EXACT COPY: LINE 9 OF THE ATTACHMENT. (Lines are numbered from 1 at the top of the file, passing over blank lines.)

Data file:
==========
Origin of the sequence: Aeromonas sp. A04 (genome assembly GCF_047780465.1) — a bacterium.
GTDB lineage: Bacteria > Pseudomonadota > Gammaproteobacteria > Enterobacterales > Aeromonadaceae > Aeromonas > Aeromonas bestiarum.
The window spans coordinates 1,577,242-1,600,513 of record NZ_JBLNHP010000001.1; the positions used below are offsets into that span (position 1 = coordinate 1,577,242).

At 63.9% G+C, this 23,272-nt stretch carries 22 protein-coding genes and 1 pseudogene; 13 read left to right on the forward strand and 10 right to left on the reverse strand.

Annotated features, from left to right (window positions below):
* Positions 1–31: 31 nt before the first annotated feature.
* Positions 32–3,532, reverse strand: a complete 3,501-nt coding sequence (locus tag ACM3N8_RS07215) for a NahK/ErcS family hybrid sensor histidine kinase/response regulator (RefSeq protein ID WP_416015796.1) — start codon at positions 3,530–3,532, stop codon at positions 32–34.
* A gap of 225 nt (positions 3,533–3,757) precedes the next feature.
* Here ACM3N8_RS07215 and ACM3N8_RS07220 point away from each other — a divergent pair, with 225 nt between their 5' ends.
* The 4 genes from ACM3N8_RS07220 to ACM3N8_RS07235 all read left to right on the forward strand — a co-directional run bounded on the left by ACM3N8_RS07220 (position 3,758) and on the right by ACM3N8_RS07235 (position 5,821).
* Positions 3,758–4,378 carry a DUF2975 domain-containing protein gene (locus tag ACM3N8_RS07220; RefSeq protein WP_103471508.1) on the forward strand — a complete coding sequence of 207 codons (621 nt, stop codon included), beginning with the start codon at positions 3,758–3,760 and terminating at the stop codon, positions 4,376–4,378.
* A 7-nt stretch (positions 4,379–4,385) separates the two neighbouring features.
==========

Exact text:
* Here ACM3N8_RS07215 and ACM3N8_RS07220 point away from each other — a divergent pair, with 225 nt between their 5' ends.